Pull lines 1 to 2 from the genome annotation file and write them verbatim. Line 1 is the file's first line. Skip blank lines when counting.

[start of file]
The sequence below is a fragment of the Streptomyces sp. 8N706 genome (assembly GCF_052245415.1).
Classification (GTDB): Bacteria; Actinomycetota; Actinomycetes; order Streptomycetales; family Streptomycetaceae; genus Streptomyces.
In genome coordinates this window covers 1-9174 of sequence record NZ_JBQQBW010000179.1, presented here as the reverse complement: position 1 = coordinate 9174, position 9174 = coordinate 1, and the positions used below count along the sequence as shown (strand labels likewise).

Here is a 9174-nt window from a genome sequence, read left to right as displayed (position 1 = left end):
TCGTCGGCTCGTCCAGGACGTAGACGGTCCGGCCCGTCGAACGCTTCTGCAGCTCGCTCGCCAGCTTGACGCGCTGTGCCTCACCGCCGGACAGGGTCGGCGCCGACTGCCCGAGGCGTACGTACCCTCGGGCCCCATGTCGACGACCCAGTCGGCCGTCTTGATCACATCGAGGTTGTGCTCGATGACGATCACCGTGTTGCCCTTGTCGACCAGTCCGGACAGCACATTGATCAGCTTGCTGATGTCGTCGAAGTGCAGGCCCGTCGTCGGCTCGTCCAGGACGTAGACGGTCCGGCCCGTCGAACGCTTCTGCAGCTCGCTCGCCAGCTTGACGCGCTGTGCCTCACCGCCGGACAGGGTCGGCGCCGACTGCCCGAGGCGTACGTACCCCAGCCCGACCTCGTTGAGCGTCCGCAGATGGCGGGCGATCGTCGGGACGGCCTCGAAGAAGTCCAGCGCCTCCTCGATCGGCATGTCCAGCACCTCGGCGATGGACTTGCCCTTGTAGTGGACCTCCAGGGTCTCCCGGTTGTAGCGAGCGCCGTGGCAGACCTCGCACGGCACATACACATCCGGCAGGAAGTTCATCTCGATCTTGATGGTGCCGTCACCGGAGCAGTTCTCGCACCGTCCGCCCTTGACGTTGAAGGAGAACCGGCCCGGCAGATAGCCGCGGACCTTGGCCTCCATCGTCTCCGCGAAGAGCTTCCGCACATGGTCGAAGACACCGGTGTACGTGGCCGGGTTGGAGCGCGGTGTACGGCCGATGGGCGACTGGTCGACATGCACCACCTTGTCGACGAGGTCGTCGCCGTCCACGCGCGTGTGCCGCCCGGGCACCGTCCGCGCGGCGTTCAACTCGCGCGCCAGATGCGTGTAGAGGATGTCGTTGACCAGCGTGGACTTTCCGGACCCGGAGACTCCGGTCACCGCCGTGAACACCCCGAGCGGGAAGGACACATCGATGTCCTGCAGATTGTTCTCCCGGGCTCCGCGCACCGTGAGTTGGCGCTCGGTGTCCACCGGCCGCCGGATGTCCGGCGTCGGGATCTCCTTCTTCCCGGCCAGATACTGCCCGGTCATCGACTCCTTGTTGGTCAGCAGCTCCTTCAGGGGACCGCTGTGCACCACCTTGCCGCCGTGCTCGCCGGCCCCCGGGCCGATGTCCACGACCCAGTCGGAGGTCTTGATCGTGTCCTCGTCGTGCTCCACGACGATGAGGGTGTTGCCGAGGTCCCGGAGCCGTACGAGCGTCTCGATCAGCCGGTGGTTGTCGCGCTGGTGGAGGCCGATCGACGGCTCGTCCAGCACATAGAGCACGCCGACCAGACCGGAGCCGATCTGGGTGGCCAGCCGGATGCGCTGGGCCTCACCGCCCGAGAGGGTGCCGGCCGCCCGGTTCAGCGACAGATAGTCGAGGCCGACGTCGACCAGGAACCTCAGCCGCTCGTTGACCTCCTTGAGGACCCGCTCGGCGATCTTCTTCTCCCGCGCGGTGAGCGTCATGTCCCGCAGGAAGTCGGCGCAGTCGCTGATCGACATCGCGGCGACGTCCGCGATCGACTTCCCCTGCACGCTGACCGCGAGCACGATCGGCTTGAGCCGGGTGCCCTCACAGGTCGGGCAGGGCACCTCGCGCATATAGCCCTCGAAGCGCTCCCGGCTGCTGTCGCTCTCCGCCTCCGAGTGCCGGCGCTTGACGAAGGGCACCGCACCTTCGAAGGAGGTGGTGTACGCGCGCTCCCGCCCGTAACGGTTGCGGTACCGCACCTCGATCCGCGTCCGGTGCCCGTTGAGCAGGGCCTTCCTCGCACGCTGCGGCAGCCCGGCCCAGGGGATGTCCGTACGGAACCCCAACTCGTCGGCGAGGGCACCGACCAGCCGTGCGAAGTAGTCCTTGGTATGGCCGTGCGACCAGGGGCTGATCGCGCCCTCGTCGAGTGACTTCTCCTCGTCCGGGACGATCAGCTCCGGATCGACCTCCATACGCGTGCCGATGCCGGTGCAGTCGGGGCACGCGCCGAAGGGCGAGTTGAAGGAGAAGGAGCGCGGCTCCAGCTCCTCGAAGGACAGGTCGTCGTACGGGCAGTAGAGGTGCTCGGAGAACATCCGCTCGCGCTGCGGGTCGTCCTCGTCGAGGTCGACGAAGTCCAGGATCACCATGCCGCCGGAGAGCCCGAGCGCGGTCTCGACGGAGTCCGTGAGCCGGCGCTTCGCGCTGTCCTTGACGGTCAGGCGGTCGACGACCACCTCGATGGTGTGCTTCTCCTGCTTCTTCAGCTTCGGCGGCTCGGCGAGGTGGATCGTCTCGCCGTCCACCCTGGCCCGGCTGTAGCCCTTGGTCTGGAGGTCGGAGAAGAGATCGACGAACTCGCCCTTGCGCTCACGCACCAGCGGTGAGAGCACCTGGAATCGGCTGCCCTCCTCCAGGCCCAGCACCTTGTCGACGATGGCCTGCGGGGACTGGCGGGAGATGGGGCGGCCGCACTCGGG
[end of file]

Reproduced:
The sequence below is a fragment of the Streptomyces sp. 8N706 genome (assembly GCF_052245415.1).
Classification (GTDB): Bacteria; Actinomycetota; Actinomycetes; order Streptomycetales; family Streptomycetaceae; genus Streptomyces.